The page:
Megan Bradley of the Genoa National Fish Hatchery (NFH) recently received high honors for her achievements in furthering Aquatic Species Recovery through her work in freshwater mussel and fisheries science. She recently received the U.S. Fish and Wildlife Service’s (USFWS) Interior Region 3 2020 Award for Science Excellence. USFWS Interior Region 3 administers it's programs in the eight Midwestern states of Illinois, Indiana, Iowa, Michigan, Minnesota, Missouri, Ohio and Wisconsin.
Caring for millions of fish during the pandemic
The coronavirus (COVID-19) pandemic presents unprecedented challenges to people’s work and daily life across the United States. As we ensure continued safety at U.S. Fish and Wildlife Service facilities and public lands across the county, we also have millions of fish to care for across the National Fish Hatchery System!
Caring for fish is a 24/7 responsibility. Our hardworking staff and partners are rising to the challenge. Together, we are safely carrying out work needed to give anglers fish to catch, support local economies, and continue conservation and restoration efforts.
Kayak surveys provide important data for fish habitat on Clear Creek
June 5, 2020 | By John Heil
Imagine taking a kayak out on the water all day as a full-time job. Well, that’s exactly what the U.S. Fish and Wildlife Service employees from the Red Bluff office do for a portion of the year.
The work is critical for surveying Clear Creek for the presence of steelhead, rainbow trout and late-fall Chinook salmon nests known as redds.
“We primarily use this information to try and evaluate the effectiveness of our ongoing restoration projects on the creek,” said Ryan Schaefer, fish biologist for the Red Bluff office. “These surveys give us a good idea where the fish are spawning and if they are using the gravel that we’re putting in the creek to increase the available spawning area and hopefully help bolster salmonid populations.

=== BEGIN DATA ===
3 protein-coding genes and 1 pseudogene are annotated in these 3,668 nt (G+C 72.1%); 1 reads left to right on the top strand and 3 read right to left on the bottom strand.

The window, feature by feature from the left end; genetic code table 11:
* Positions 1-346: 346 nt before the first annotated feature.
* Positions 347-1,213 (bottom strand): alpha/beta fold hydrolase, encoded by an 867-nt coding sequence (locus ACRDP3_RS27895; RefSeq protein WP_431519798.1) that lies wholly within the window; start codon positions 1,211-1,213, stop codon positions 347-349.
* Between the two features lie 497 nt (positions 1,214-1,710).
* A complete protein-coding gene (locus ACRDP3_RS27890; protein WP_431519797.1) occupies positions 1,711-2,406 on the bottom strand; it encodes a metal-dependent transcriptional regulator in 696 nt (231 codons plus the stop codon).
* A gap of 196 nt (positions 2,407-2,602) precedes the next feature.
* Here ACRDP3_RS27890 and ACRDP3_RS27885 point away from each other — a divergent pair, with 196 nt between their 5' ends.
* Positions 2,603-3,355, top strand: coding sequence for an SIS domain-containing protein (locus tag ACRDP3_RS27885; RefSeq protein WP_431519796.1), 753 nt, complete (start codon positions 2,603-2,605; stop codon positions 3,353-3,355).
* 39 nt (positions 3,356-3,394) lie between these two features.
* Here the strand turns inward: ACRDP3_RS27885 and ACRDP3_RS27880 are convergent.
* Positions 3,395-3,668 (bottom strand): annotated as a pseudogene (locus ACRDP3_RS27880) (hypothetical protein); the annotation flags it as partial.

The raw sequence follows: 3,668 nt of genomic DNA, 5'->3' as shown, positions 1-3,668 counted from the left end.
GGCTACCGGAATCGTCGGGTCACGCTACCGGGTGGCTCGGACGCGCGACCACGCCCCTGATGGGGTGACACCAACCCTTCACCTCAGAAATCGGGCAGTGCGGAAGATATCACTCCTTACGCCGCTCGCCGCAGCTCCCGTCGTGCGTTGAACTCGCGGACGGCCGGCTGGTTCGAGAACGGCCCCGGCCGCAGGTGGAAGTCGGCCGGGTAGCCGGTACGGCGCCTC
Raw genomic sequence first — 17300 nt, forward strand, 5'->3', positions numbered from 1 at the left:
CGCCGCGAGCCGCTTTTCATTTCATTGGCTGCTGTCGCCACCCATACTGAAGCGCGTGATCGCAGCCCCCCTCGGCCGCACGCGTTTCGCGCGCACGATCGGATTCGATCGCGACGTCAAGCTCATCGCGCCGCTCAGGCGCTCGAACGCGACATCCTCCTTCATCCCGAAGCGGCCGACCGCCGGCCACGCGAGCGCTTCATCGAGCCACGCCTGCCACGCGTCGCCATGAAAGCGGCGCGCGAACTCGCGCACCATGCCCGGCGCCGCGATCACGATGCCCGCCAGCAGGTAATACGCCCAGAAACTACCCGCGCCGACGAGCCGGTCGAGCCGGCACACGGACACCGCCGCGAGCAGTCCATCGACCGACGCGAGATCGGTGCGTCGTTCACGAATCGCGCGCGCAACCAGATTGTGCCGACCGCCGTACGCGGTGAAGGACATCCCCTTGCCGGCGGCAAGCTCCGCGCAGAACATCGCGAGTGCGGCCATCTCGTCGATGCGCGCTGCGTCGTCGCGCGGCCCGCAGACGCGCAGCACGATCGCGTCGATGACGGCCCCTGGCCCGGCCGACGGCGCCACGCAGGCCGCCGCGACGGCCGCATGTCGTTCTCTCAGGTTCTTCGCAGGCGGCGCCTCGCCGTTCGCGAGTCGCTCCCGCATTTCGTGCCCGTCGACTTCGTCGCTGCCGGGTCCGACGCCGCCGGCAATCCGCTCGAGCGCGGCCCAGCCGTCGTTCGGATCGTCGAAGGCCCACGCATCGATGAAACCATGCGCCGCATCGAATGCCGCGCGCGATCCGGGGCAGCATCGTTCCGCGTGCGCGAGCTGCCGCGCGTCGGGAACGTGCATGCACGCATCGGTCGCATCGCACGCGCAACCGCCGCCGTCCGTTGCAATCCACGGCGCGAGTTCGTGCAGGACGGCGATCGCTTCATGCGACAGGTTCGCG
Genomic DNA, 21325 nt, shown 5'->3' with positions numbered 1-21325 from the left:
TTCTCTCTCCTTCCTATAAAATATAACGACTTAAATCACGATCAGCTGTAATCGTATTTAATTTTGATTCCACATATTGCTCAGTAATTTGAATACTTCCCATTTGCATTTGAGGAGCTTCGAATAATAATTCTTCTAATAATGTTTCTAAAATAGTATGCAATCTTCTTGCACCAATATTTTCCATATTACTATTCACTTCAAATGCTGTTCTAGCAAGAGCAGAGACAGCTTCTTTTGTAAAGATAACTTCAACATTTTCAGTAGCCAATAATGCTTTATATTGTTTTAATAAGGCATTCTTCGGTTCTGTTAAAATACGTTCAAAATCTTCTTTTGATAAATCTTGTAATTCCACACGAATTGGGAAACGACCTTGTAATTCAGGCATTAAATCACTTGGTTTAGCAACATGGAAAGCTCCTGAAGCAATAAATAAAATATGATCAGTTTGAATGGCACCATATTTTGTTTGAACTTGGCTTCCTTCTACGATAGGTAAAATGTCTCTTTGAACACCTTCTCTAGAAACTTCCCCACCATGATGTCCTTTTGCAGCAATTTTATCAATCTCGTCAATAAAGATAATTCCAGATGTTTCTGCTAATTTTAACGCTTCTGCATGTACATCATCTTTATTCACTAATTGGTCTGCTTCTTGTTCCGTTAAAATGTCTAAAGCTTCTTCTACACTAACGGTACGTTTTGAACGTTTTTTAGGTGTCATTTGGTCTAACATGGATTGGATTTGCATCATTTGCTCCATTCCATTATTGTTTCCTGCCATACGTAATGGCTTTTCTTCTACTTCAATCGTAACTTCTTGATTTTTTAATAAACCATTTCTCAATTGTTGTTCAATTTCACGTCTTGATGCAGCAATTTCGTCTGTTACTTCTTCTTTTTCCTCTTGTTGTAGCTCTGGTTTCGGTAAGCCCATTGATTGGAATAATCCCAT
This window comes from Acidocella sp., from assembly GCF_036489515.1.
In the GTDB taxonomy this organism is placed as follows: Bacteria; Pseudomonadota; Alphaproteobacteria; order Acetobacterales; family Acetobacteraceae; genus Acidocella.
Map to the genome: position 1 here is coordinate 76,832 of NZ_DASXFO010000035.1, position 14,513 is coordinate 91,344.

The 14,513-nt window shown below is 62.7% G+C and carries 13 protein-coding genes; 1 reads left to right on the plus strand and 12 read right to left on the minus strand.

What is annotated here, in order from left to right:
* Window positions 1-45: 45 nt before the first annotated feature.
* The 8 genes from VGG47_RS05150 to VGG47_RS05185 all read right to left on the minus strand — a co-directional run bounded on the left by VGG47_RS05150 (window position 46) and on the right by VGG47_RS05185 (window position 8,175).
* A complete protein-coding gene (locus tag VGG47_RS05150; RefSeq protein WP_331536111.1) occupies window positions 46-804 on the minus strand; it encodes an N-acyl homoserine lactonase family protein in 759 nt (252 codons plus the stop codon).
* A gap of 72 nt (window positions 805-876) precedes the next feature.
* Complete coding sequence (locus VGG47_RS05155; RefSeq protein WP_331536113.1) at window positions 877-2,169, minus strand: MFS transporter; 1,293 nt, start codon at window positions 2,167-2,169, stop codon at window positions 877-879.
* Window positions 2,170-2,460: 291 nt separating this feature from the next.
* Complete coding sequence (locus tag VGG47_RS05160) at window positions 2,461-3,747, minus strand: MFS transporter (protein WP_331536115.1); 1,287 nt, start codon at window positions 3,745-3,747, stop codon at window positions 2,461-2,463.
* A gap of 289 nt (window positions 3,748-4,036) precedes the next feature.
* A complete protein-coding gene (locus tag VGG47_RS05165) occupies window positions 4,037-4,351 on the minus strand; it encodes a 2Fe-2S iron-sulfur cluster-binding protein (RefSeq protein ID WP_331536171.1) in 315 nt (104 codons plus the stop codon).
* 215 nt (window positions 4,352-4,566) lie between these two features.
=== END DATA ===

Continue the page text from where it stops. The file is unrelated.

Every day that I walk through the grounds of Leavenworth National Fish Hatchery (NFH), I see our production staff at work, tossing pellets of fish food into the raceways while young fish make the water’s surface boil with action. At other times, I see them pushing brooms slowly down the length of the enclosures, pushing waste to the drain without stirring it up into the water column. Fish production work has, in some ways, remained the same for decades. Fish need to be fed, ponds and raceways cleaned, water temperatures and flow checked and maintained.
But one aspect of hatchery work has changed a lot: fish food!
May 22, 2020
The Columbia Fish and Wildlife Conservation Office (FWCO) is on the front line of the battle to protect the Great Lakes from invasion by Asian carp, a non-native fish with great potential to harm any ecosystem it invades. The Columbia FWCO serves a pivotal role in implementing the national Control and Management Plan for Asian carps. Bringing the latest science and technology to bear on challenging fisheries management problems is an important part of what FWCOs do. The Columbia FWCO is developing new and innovative approaches to removing Asian carp from the major river systems connected to the Great Lakes. They have developed new tools, such as the “electrified dozer trawl” that is being used to combat infestations of Asian carp in rivers and streams, backwaters and impoundments throughout the Midwest. Situated along the Missouri River in central Missouri, the Columbia FWCO uses these new technologies to find and track Asian carp populations in the Missouri, Mississippi, Ohio and Great Lakes basins.
May 15, 2020